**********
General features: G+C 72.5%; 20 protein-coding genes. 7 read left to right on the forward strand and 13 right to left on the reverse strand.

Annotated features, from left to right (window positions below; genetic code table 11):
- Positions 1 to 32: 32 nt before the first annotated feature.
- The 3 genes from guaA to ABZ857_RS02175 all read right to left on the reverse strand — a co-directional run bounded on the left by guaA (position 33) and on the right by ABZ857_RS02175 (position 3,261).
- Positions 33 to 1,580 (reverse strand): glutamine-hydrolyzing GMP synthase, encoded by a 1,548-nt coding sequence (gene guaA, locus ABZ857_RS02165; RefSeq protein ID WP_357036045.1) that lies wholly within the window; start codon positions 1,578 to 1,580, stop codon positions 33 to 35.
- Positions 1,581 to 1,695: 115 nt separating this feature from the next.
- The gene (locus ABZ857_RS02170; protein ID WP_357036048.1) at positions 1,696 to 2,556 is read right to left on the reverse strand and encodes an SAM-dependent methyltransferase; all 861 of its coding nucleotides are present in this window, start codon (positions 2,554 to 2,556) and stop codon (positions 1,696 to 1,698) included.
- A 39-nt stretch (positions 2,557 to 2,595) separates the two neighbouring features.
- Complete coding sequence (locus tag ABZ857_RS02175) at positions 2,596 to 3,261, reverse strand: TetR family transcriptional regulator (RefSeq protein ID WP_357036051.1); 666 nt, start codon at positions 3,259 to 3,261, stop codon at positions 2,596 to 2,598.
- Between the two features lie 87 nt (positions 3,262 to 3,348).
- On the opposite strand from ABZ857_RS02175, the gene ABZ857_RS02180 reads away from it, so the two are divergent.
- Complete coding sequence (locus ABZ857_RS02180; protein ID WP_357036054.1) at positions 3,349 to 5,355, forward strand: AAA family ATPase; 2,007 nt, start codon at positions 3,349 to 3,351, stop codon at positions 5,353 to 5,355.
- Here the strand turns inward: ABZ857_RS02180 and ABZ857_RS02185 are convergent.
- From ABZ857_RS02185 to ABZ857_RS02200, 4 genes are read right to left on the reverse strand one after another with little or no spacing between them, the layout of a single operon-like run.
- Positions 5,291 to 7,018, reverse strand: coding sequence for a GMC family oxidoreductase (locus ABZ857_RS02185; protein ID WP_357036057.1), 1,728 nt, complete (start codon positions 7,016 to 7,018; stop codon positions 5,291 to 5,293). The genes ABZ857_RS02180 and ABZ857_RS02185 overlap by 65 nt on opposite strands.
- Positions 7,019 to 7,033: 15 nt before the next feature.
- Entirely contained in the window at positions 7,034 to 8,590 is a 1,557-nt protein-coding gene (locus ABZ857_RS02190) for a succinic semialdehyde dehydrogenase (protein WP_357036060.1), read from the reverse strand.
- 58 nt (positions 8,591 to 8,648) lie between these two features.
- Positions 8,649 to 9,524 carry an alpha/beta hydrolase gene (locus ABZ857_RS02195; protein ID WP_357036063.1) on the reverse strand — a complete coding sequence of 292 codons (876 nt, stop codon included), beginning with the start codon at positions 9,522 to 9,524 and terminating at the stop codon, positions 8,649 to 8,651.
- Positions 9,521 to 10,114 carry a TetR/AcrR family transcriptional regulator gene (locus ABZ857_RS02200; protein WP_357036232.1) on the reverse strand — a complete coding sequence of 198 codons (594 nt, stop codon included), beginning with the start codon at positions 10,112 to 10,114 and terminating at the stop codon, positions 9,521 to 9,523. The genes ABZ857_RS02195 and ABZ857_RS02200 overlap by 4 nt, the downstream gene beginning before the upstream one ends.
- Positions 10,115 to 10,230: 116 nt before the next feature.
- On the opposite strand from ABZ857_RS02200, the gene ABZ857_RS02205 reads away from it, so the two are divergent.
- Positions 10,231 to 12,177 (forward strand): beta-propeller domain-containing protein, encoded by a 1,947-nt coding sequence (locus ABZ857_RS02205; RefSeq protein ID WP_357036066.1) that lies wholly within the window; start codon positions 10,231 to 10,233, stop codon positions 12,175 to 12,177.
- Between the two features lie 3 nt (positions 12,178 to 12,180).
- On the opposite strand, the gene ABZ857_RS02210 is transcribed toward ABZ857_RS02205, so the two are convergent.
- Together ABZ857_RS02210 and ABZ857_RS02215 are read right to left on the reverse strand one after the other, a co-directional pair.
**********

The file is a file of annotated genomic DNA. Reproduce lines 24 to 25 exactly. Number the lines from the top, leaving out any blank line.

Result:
- Between the two features lie 3 nt (positions 12,178 to 12,180).
- On the opposite strand, the gene ABZ857_RS02210 is transcribed toward ABZ857_RS02205, so the two are convergent.